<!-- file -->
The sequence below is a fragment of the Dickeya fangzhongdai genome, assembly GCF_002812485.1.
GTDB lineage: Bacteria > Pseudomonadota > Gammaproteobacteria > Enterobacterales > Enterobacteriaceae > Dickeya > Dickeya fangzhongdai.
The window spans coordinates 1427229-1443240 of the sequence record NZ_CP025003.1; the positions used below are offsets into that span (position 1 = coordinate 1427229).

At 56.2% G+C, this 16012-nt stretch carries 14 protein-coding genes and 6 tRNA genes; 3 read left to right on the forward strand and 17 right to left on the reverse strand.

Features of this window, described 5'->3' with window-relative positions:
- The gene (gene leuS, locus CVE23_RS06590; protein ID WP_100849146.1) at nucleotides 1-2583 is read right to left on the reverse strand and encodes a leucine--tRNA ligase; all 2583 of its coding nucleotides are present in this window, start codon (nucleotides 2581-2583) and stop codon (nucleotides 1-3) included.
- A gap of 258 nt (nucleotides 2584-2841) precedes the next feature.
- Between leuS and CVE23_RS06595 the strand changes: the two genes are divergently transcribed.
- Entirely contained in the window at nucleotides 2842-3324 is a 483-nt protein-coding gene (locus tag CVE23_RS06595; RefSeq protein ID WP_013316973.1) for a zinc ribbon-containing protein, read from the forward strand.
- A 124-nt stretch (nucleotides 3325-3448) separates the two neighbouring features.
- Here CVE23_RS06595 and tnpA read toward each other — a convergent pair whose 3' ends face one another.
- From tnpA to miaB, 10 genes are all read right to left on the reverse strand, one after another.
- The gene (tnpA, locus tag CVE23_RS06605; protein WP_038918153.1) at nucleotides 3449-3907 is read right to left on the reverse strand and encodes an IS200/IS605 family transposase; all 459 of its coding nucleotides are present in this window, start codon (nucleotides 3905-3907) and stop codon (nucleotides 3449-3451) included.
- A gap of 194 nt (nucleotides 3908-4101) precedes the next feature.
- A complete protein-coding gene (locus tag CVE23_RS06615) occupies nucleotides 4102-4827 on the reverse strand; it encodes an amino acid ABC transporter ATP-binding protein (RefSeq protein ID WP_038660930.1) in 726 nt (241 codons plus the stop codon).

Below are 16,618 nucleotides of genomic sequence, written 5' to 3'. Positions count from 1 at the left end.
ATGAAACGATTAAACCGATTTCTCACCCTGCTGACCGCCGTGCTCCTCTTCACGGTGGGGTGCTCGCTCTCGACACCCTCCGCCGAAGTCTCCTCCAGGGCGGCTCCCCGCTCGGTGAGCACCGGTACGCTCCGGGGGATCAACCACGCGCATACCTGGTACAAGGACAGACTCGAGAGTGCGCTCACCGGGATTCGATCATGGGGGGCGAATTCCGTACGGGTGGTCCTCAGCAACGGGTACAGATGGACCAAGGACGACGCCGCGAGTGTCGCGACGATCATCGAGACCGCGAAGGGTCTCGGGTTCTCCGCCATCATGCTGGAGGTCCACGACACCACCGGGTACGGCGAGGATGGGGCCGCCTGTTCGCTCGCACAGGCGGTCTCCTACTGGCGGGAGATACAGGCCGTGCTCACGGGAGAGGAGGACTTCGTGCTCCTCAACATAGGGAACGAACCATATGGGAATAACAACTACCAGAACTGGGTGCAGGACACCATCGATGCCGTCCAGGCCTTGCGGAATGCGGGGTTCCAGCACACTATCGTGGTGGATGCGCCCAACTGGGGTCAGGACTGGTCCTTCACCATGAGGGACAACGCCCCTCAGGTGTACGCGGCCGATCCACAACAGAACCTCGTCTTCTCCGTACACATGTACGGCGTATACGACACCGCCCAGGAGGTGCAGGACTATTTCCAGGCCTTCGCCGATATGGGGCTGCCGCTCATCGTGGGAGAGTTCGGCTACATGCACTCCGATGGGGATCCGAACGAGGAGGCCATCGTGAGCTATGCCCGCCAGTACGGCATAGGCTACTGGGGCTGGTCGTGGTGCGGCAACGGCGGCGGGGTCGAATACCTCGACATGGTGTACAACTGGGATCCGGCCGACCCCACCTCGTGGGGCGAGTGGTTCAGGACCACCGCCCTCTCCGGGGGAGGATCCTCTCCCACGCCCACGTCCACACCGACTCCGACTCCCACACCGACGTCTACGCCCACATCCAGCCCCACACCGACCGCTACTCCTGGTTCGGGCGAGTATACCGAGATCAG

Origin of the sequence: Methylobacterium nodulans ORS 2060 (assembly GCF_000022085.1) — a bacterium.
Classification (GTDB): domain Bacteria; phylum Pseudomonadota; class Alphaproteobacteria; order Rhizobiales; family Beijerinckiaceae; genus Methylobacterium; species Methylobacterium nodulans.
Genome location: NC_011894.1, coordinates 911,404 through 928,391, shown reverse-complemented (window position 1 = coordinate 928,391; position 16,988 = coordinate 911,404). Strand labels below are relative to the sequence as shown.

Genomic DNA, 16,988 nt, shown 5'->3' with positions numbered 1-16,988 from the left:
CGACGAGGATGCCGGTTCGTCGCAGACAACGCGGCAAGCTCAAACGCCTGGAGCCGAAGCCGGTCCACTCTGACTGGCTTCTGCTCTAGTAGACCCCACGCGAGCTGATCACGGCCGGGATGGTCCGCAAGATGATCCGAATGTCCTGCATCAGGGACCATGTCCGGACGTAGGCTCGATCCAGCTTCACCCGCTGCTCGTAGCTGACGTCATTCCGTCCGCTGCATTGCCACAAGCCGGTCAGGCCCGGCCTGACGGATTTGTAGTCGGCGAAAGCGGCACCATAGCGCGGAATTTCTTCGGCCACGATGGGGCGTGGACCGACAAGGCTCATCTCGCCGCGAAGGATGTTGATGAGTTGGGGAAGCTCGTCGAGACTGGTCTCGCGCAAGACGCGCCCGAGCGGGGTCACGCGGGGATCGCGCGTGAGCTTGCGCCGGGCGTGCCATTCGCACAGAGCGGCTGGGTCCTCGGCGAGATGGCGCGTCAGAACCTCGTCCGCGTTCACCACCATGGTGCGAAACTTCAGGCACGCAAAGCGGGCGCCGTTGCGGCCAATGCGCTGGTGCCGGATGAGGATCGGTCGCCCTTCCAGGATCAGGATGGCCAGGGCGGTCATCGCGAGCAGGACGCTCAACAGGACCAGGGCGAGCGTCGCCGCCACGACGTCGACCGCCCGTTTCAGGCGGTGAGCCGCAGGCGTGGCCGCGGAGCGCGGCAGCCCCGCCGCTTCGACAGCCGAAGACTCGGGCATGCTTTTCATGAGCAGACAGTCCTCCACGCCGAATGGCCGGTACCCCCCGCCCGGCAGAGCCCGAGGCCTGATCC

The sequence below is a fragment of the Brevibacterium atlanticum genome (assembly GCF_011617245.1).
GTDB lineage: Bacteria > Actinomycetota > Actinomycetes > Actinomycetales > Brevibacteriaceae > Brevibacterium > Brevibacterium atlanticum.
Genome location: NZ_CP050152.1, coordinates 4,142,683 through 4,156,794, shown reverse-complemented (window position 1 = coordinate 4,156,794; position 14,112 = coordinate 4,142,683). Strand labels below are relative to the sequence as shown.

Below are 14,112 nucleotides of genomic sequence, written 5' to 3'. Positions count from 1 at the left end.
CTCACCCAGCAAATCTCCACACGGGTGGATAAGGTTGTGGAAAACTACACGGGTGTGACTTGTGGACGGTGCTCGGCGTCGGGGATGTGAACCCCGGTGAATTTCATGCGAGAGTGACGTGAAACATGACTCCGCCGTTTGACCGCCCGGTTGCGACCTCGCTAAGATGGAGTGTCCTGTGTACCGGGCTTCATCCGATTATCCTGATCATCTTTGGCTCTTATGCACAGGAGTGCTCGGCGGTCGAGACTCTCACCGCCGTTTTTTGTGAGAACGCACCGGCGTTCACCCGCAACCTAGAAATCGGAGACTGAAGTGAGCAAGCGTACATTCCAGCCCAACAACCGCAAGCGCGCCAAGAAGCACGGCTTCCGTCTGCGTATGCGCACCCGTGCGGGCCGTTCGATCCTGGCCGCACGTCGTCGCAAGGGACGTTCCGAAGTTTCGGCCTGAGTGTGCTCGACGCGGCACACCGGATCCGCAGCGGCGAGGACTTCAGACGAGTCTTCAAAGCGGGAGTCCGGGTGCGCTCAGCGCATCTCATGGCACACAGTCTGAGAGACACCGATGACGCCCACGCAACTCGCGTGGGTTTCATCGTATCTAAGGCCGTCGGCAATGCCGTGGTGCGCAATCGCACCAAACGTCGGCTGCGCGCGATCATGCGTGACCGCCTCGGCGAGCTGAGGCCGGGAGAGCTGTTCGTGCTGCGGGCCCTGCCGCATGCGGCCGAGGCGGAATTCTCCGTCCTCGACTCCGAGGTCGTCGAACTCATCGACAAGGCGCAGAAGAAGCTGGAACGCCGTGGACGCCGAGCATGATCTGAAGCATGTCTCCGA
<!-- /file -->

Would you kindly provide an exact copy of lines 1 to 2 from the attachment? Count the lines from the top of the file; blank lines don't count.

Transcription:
The sequence below is a fragment of the Dickeya fangzhongdai genome, assembly GCF_002812485.1.
GTDB lineage: Bacteria > Pseudomonadota > Gammaproteobacteria > Enterobacterales > Enterobacteriaceae > Dickeya > Dickeya fangzhongdai.